What is Sexuality: Sexual orientation and gender identity . These are two different concepts, but many people still have difficulty differentiating. In fact, each one is associated with the experience, experience, sexuality and identification of individuals, but in different ways.
Understanding the terms is essential to respect the diversity of all individuals, break some prejudices that still permeate our society and promote more self-knowledge and self- love for those people who are still discovering themselves.
What is human sexuality?
According to the World Health Organization (WHO), sexuality is expressed in the way people feel, in their movements and in how they touch and are touched. That is, it is the physical and affective attraction that we feel for other people, with whom we have sexual relations.
However, it is important to emphasize that sexual orientation can also be defined in the case of people who do not have sexual relations, such as asexual people. Another important issue to be highlighted is that human sexuality is not a choice, so the term sexual option is incorrect.
The explanation comes from the fact that no one consciously “opts” or “chooses” for their sexual orientation. Just as the heterosexual did not choose this form of desire, the homosexual, bisexual, among others, did not either.
This is an integral part of the personality of individuals, built throughout life, through relationships with others. Its development depends on basic needs such as desire for contact, intimacy, emotional expression, pleasure, affection and love. Learn more about all sexualities:
Check out all the types of sexuality below:
A heterosexual person is sexually, emotionally, or emotionally attracted to people of the opposite gender. Typically, individuals do not need to have sexual experiences with people of the opposite sex to identify as such.
A homosexual person is sexually, emotionally or affectively attracted to people of the same sex (or gender). The term homosexual can refer to homosexual women (lesbians) or homosexual men (gays).
A bisexual person may be emotionally, affectively, or sexually attracted to people of both the female and male genders. Contrary to what many imagine, this attraction manifests itself in different ways in each person.
While for some individuals, there may be a greater preference for one gender, for others this attraction may be equivalent or fluid.
Asexuals are people who do not feel sexual attraction, whether for the opposite sex or for the same sex – which does not mean that they cannot develop loving and affectionate feelings for other people .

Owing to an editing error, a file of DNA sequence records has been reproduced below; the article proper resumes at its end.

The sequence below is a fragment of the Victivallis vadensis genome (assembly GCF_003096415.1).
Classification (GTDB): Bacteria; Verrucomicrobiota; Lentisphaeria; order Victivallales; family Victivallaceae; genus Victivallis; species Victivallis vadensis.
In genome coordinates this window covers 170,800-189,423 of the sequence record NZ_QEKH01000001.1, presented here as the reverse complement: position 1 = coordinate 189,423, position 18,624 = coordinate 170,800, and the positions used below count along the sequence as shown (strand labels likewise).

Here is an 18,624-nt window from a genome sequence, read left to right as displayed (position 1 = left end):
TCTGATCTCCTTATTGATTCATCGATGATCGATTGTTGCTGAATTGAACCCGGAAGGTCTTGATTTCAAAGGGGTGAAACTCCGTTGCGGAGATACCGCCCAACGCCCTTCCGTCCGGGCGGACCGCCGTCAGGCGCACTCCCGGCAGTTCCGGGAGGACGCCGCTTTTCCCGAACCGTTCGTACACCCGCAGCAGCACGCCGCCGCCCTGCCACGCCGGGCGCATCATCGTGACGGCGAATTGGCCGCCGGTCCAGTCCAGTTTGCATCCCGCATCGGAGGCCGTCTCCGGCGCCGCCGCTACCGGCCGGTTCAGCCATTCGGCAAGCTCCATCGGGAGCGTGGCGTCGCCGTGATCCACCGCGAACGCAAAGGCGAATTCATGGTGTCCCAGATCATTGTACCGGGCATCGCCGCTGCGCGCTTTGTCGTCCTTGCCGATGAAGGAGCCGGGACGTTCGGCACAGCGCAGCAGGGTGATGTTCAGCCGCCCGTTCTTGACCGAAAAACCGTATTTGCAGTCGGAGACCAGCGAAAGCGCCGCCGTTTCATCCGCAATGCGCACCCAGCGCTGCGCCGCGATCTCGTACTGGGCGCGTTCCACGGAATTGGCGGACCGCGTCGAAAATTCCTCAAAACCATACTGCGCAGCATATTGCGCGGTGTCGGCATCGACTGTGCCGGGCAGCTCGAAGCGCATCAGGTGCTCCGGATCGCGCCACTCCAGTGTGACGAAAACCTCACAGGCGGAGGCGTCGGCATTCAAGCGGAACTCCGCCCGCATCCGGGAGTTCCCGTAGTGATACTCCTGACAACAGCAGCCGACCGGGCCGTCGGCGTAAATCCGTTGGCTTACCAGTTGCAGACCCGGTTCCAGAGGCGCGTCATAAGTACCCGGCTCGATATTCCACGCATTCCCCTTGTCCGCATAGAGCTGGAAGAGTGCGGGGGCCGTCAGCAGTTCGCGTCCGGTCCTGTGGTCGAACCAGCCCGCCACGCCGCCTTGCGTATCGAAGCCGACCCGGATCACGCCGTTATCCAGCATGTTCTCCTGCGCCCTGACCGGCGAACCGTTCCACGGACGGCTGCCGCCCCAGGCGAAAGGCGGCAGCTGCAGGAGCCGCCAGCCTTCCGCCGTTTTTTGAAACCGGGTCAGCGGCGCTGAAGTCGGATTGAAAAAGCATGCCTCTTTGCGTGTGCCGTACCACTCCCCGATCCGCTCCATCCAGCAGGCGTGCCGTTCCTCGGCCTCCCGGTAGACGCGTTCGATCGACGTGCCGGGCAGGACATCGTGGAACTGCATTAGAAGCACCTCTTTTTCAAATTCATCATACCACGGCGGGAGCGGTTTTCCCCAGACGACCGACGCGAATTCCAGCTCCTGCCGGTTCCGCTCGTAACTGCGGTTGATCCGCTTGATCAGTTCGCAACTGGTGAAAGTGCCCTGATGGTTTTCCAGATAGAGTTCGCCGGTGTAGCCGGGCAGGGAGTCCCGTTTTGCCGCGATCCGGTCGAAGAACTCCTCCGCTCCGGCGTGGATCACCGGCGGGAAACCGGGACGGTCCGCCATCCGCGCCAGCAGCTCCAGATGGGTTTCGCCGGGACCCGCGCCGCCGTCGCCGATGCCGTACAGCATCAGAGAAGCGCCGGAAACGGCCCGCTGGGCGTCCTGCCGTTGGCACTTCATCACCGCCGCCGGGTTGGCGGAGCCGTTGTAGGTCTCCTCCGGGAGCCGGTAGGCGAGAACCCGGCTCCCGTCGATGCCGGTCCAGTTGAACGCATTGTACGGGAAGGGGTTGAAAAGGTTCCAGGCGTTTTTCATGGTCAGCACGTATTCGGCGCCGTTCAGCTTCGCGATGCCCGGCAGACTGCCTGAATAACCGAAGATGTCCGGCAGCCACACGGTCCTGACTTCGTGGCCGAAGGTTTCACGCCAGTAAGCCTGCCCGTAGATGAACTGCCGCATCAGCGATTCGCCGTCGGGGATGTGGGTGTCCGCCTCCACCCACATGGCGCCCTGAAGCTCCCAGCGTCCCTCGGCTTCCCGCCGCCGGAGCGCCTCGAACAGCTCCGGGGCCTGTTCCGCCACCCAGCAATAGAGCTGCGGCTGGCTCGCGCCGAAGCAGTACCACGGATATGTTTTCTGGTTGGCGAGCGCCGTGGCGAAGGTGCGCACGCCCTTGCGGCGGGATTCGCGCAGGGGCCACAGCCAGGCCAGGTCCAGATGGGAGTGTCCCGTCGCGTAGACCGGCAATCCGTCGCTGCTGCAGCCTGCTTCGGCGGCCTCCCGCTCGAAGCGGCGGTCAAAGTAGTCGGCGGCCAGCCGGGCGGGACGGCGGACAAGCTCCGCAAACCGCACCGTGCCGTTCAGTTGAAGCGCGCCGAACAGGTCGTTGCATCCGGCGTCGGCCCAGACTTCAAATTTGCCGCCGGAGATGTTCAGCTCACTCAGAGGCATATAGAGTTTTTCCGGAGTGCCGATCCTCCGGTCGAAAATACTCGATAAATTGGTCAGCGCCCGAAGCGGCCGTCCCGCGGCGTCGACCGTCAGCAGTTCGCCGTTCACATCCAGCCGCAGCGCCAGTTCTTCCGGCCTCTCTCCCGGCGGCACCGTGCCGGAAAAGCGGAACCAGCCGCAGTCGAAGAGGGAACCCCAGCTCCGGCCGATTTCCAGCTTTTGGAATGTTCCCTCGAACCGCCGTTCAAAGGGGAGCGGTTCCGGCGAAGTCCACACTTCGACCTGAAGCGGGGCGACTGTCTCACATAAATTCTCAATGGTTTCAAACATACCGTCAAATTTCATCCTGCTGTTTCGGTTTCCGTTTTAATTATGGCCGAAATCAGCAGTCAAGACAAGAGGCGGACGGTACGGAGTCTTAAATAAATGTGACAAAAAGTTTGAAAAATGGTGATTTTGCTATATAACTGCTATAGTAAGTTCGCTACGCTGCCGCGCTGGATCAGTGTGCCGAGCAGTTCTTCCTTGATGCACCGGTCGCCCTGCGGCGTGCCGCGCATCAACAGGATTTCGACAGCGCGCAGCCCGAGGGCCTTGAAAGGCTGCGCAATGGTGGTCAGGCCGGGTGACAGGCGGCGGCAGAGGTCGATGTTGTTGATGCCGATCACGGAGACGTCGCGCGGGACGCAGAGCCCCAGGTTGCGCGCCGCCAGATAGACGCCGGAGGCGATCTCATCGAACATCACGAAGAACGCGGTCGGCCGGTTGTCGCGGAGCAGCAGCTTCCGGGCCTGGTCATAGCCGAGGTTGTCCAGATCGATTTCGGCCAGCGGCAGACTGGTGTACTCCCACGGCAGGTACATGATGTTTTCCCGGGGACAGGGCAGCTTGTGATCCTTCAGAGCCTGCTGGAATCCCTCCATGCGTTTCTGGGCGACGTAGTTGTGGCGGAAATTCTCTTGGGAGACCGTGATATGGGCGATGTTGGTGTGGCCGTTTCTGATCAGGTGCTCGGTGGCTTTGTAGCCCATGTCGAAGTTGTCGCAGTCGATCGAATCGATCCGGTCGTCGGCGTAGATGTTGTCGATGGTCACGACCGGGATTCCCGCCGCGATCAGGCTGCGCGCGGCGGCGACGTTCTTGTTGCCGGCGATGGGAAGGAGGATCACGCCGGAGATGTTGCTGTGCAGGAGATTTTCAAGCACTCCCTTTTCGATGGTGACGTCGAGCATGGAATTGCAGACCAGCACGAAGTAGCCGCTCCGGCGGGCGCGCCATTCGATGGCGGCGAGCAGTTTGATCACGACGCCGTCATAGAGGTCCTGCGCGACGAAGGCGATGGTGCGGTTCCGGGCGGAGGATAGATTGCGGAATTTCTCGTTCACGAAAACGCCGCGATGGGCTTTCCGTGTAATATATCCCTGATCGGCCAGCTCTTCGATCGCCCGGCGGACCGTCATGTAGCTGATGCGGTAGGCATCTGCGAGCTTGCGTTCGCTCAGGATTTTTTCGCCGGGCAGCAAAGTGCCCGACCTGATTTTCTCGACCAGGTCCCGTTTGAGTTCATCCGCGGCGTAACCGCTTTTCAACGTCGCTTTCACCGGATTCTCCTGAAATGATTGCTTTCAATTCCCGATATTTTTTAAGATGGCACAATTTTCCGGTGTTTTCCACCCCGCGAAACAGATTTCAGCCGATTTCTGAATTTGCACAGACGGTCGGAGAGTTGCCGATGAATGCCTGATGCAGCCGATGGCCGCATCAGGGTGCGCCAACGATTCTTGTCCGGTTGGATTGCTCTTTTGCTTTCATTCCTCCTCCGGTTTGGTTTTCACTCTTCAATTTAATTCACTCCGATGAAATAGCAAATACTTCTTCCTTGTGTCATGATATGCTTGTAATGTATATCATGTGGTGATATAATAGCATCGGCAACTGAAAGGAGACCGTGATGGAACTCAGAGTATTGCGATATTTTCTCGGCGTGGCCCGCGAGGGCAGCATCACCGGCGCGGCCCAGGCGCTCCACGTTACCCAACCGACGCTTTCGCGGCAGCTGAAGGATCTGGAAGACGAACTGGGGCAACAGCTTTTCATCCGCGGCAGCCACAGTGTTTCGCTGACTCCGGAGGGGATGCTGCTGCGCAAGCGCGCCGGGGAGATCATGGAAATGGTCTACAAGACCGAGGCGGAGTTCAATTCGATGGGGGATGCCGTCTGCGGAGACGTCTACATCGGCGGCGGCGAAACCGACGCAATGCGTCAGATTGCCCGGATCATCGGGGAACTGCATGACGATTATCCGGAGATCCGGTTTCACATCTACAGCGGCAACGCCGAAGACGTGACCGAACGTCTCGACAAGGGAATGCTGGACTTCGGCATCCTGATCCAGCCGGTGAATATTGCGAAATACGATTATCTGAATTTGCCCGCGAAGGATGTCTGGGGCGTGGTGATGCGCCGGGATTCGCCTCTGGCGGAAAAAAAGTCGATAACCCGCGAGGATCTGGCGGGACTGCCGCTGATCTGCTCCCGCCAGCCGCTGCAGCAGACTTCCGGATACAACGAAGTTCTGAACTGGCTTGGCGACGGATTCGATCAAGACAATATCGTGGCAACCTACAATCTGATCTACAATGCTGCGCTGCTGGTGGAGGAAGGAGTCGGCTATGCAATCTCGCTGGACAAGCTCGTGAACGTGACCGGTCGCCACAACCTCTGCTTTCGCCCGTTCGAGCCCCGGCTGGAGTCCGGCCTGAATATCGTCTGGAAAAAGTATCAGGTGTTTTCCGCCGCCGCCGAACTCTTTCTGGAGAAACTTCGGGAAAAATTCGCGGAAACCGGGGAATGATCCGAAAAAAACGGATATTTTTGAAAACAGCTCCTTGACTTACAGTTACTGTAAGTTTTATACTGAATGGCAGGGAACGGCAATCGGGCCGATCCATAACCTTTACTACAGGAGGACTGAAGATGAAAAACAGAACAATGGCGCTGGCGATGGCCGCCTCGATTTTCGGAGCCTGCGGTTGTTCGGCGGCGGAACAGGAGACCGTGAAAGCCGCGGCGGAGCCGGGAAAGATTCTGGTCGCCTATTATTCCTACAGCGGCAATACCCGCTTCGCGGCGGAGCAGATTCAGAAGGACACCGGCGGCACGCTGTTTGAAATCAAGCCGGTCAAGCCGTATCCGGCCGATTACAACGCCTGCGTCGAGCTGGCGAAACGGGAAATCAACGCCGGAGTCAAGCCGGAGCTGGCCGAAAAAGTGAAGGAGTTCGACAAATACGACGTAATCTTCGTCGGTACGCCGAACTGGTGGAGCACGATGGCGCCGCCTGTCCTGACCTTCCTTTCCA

It is a sexual orientation that rejects the notion of two genders, meaning that they can develop physical attraction, love and sexual desire for other people regardless of their gender identity or biological sex.
How is sexuality in the different stages of life?
The stages of sexuality , together with psychosexual development, is the theme addressed in “Three essays on the Theory of Sexuality”, a work published in 1905 by Sigmund Freud.
According to him, sexuality is a “driving force that drives the development of perversion and neurosis”. Check out more about it:
- Birth to twelve months
The first stage, called the oral phase , occurs from birth to twelve months of life. At this moment, the erotic zone is the mouth, the pleasurable activities are around feeding (sucking).
When the baby learns to associate the mother’s presence with the satisfaction of the hunger drive, the mother becomes a separate object, that is, the baby begins to differentiate between himself and others.
- From 1 to 3 years old
In this period, the anal phase occurs , where the pleasure is in the anus. The main focus is on bladder control and bowel movements. By developing this control, the child gains a sense of accomplishment and independence.
At this stage, the child has to learn to deal with the frustration of the desire to satisfy his needs immediately.
- From 3 to 5 years
In the phallic phase, libido is focused on the genitals. In it, children also begin to discover the differences between masculine and feminine. Pleasure and displeasure are centered in the genital region.
During the early childhood years, when most young people prefer to spend time with members of their own sex, children are indifferent or hostile to members of the other sex.
Later, as a result of the changes brought about by puberty, young people begin to develop attraction.
- From 5 years to puberty
The period of relative calm in sexual evolution is called the latency phase . In it, the interests of the libido are suppressed.
In the genital stage 1, beginning at puberty, the individual develops the capacity for sexual satisfaction with a partner.
The main milestone of puberty for men is the first ejaculation, which occurs on average at age 13. For women, it is the onset of menstruation, which occurs on average between 12 and 13 years.
According to the authors Nelson Vitiello and Isméri Conceição, the adult phase is the period of the peak of the individual’s sexuality, which is already mature and secure enough to establish solid affective bonds and enjoy more pleasurable sexual relations.
Furthermore, maturation, which comes at different times for different people, is most often reached during or at the end of the “young adult” phase (up to age 30). In this period of their life, adults start to search escort vip online because they start to avoid having sex with their wife.
From 60 years old